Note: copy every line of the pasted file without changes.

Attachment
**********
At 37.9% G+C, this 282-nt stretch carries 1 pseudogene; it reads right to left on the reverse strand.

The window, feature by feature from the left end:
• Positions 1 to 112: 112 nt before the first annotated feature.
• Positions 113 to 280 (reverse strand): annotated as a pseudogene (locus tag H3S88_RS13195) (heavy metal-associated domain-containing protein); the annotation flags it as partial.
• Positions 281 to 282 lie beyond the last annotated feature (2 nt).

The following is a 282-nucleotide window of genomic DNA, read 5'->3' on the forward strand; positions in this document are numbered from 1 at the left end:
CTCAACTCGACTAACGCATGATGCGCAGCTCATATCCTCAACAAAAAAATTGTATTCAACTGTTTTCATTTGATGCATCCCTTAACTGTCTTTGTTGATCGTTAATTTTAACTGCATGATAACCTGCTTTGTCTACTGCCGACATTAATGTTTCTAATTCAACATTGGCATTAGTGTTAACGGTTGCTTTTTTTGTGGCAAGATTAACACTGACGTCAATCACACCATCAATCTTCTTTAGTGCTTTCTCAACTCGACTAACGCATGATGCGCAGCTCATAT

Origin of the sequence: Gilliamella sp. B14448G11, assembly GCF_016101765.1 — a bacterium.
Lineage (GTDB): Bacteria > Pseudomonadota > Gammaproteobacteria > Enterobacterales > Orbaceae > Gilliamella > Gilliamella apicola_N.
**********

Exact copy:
At 37.9% G+C, this 282-nt stretch carries 1 pseudogene; it reads right to left on the reverse strand.

The window, feature by feature from the left end:
• Positions 1 to 112: 112 nt before the first annotated feature.
• Positions 113 to 280 (reverse strand): annotated as a pseudogene (locus tag H3S88_RS13195) (heavy metal-associated domain-containing protein); the annotation flags it as partial.
• Positions 281 to 282 lie beyond the last annotated feature (2 nt).

The following is a 282-nucleotide window of genomic DNA, read 5'->3' on the forward strand; positions in this document are numbered from 1 at the left end:
CTCAACTCGACTAACGCATGATGCGCAGCTCATATCCTCAACAAAAAAATTGTATTCAACTGTTTTCATTTGATGCATCCCTTAACTGTCTTTGTTGATCGTTAATTTTAACTGCATGATAACCTGCTTTGTCTACTGCCGACATTAATGTTTCTAATTCAACATTGGCATTAGTGTTAACGGTTGCTTTTTTTGTGGCAAGATTAACACTGACGTCAATCACACCATCAATCTTCTTTAGTGCTTTCTCAACTCGACTAACGCATGATGCGCAGCTCATAT

Origin of the sequence: Gilliamella sp. B14448G11, assembly GCF_016101765.1 — a bacterium.
Lineage (GTDB): Bacteria > Pseudomonadota > Gammaproteobacteria > Enterobacterales > Orbaceae > Gilliamella > Gilliamella apicola_N.